Wednesday, May 18, 2022

EPA: U.S. Steel To Pay $1.5 Million Penalty, Make Improvements To settle Air Pollution Violations At Allegheny County Steel Plant

On May 17, the Environmental Protection Agency and the
Allegheny County Health Department announced the U.S. Steel Corporation will pay a $1.5 million penalty and make extensive improvements at its steel production facility in Braddock, Pennsylvania, as part of a settlement covering longstanding air pollution violations.

The consent decree addresses numerous Clean Air Act violations dating back to 2016 at the steelmaking facility known as Edgar Thomson Works, that occupies about 250 acres and employs about 900 workers. 

The one-mile radius around the facility is an area of potential environmental justice concern, exceeding the state average for the percentage of low-income populations and for minority populations.

“EPA is committed to protecting air quality in communities by ensuring companies follow the rules to protect public health,” said EPA Mid-Atlantic Regional Administrator Adam Ortiz. “Too often we find that residents in closest proximity to contaminated lands are impacted by environmental injustice, suffering cumulative health impacts and economic distress.  Settlements like this serve notice to companies that they must follow the law to keep workers and neighbors healthy and safe.”

“Everyone has the right to clean air and the Allegheny County Health Department continues to work to ensure that right for all residents,” said ACHD Director Dr. Debra Bogen, Director of the Allegheny County Health Department. “This settlement is another step toward that goal in Braddock and surrounding communities, many of which are designated environmental justice communities. We are pleased that a large portion of the Health Department’s share of the civil penalty will directly benefit Braddock and other Mon Valley communities that experience a disproportionate share of the environmental impact of the pollution this consent decree concerns.”

Under the settlement, U.S. Steel is required to make numerous improvements in training, monitoring and work practices to increase compliance and timely response to air pollution. 

Additionally, the company is tasked with conducting studies on potential improvements to its pollution control systems.

The primary pollutant of concern is particulate matter, including PM 2.5. Particulate matter contains microscopic solids or liquid droplets that are so small that they can be inhaled and cause serious health problems.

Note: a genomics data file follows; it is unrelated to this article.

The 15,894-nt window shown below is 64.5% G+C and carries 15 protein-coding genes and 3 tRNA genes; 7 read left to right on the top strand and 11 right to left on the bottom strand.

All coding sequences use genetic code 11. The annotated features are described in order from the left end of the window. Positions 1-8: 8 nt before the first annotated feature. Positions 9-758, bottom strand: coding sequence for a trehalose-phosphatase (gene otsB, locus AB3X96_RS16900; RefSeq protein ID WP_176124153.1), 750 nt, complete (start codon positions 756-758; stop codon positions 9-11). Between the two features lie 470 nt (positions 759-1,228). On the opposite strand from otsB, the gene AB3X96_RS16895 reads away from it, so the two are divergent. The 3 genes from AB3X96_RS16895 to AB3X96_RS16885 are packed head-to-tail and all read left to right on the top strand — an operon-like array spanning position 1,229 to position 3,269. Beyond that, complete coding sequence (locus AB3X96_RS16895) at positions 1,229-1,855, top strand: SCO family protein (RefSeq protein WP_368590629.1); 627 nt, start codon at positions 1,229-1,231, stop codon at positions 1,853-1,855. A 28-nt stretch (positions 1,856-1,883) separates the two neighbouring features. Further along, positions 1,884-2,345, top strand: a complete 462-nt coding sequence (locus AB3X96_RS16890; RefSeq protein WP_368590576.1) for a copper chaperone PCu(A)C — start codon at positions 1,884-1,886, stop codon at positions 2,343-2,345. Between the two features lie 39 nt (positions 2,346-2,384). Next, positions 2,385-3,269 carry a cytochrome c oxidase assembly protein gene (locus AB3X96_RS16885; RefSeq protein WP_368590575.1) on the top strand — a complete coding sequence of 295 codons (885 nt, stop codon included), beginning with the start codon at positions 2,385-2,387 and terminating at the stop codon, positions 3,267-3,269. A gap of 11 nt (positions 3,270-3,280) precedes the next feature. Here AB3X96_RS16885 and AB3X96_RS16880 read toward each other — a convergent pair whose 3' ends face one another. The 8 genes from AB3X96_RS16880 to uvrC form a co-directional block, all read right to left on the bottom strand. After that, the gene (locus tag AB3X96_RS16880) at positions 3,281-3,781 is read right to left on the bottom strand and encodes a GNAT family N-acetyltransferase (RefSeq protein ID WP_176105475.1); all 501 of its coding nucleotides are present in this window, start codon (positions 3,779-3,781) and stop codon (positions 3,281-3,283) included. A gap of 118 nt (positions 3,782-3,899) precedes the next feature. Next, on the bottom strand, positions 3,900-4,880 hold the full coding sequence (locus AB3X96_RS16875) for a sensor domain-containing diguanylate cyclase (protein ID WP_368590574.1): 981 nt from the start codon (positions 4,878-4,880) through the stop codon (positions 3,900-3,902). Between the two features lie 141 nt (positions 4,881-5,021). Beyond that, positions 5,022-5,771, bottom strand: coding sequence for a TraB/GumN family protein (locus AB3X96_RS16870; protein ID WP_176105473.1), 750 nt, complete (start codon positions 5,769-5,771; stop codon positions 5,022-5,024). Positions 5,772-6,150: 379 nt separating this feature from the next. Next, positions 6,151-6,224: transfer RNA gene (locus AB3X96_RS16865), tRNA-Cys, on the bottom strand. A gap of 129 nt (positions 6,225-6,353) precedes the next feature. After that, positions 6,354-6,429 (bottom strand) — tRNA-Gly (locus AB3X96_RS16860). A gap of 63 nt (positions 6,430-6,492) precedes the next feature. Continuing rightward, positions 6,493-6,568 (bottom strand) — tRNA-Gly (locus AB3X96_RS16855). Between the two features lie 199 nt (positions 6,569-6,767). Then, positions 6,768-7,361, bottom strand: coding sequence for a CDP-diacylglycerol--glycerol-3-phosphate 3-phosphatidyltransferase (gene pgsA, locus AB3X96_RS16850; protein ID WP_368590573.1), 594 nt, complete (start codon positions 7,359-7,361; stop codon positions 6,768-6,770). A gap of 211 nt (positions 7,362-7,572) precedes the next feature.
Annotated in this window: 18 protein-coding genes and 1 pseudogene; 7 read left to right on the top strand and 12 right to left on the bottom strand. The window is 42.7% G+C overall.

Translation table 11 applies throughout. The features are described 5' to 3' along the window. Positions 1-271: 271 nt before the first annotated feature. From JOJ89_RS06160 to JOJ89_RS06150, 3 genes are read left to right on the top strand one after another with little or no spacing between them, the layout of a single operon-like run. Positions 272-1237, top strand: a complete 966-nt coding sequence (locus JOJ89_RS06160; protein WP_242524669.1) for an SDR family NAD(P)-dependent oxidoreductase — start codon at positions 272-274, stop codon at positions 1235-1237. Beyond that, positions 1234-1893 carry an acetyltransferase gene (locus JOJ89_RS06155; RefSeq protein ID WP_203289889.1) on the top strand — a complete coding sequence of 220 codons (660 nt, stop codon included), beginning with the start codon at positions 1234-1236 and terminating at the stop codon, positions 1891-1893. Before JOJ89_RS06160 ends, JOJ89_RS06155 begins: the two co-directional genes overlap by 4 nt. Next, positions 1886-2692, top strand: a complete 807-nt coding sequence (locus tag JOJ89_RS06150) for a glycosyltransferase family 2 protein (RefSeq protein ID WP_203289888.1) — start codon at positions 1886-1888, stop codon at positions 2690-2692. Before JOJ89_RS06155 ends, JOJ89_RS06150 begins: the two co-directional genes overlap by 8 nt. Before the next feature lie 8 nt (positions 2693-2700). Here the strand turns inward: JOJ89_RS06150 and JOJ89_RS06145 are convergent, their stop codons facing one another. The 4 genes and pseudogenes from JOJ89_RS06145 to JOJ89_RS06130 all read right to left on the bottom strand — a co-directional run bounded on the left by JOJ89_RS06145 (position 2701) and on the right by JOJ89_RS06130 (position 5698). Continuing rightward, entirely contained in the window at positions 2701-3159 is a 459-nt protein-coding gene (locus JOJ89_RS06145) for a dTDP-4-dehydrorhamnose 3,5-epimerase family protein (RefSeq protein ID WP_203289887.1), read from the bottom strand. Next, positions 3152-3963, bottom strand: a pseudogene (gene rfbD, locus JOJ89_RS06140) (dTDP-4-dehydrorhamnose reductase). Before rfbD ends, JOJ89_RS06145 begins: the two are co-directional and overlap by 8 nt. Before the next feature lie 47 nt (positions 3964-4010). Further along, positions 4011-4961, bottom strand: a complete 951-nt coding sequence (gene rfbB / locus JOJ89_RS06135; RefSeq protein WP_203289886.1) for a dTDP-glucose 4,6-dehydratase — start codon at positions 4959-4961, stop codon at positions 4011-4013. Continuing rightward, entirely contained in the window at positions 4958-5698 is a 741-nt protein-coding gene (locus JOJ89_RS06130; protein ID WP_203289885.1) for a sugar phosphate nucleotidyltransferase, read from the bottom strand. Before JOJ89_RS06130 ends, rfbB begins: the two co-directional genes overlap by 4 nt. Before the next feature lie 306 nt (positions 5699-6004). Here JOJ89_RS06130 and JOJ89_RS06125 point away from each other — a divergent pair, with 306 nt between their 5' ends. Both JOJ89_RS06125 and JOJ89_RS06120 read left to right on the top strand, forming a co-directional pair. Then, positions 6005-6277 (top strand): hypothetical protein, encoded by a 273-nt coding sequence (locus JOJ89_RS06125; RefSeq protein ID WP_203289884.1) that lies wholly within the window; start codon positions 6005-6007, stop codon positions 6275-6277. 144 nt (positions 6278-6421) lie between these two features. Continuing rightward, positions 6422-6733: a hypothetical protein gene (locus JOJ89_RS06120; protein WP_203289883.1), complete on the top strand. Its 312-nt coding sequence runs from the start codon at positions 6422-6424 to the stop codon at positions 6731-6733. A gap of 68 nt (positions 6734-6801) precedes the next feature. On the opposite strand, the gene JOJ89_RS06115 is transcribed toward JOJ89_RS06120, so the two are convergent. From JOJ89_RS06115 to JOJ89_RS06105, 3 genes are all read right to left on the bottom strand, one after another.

Some particles less than 10 micrometers in diameter can get deep into your lungs and some may even get into your bloodstream. 

Particles less than 2.5 micrometers in diameter (PM2.5) pose the greatest risk to health, including susceptibility to respiratory diseases, including acute respiratory distress, asthma, chronic obstructive pulmonary disease (COPD), and lung cancer.

Although the Pittsburgh area – which includes Braddock – continues to be plagued by air quality issues that face many metropolitan areas, the ACHD announced in April that for the second year in a row, Allegheny County has met federal air quality standards for PM2.5 at the eight air quality monitors that it monitors around the city.

Supplemental Environmental Project

The settlement also includes a supplemental environmental project solely credited against ACHD’s share of the penalty in which U.S. Steel would provide funding to the Allegheny County Department of Economic Development for a specific environmental project. 

Specifically, U.S. Steel will provide $750,000 in funding to the Allegheny County Department of Economic Development in support of the creation of a multimodal connection trail for hikers and bicyclists that links the Great Allegheny Passage in Rankin Borough to the Westmoreland Heritage Trail in Trafford Borough through the Turtle Creek Valley. 

The project will create another multimodal connection to communities near U.S. Steel Edgar Thomson Work, including Rankin, Braddock, North Braddock, East Pittsburgh, Turtle Creek, Wilmerding, Monroeville, Pitcairn, and Trafford, North Versailles, East McKeesport and Wall.

ACHD, the co-plaintiff with EPA, is the local governmental entity charged with enforcement of Allegheny County’s air pollution control regulations. ACHD has participated fully in the collection of evidence, and the negotiation of the consent decree.

[Posted: May 18, 2022]  PA Environment Digest

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